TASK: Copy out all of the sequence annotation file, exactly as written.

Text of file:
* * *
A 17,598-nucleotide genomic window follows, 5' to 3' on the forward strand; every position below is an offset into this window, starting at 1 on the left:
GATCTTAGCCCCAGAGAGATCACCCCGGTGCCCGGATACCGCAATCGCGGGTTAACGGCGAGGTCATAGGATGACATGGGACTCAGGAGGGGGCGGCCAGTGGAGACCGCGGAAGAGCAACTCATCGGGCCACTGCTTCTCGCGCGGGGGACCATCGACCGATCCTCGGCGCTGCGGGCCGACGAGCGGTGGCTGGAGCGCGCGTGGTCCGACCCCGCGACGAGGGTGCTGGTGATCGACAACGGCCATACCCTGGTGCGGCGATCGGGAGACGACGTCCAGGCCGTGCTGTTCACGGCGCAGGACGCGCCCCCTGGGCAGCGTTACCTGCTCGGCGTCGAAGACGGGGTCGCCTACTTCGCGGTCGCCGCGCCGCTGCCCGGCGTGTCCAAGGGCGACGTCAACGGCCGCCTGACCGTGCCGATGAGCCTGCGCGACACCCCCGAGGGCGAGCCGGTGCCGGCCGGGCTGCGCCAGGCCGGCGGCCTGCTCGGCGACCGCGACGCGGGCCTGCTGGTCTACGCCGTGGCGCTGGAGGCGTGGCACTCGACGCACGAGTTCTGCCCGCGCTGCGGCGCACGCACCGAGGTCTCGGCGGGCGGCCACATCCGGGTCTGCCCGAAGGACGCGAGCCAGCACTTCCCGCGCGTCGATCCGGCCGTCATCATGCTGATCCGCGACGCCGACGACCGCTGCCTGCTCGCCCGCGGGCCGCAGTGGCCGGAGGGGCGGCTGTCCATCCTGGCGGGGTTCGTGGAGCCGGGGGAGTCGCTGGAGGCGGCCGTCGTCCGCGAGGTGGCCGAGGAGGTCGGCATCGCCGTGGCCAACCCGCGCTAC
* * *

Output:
A 17,598-nucleotide genomic window follows, 5' to 3' on the forward strand; every position below is an offset into this window, starting at 1 on the left:
GATCTTAGCCCCAGAGAGATCACCCCGGTGCCCGGATACCGCAATCGCGGGTTAACGGCGAGGTCATAGGATGACATGGGACTCAGGAGGGGGCGGCCAGTGGAGACCGCGGAAGAGCAACTCATCGGGCCACTGCTTCTCGCGCGGGGGACCATCGACCGATCCTCGGCGCTGCGGGCCGACGAGCGGTGGCTGGAGCGCGCGTGGTCCGACCCCGCGACGAGGGTGCTGGTGATCGACAACGGCCATACCCTGGTGCGGCGATCGGGAGACGACGTCCAGGCCGTGCTGTTCACGGCGCAGGACGCGCCCCCTGGGCAGCGTTACCTGCTCGGCGTCGAAGACGGGGTCGCCTACTTCGCGGTCGCCGCGCCGCTGCCCGGCGTGTCCAAGGGCGACGTCAACGGCCGCCTGACCGTGCCGATGAGCCTGCGCGACACCCCCGAGGGCGAGCCGGTGCCGGCCGGGCTGCGCCAGGCCGGCGGCCTGCTCGGCGACCGCGACGCGGGCCTGCTGGTCTACGCCGTGGCGCTGGAGGCGTGGCACTCGACGCACGAGTTCTGCCCGCGCTGCGGCGCACGCACCGAGGTCTCGGCGGGCGGCCACATCCGGGTCTGCCCGAAGGACGCGAGCCAGCACTTCCCGCGCGTCGATCCGGCCGTCATCATGCTGATCCGCGACGCCGACGACCGCTGCCTGCTCGCCCGCGGGCCGCAGTGGCCGGAGGGGCGGCTGTCCATCCTGGCGGGGTTCGTGGAGCCGGGGGAGTCGCTGGAGGCGGCCGTCGTCCGCGAGGTGGCCGAGGAGGTCGGCATCGCCGTGGCCAACCCGCGCTAC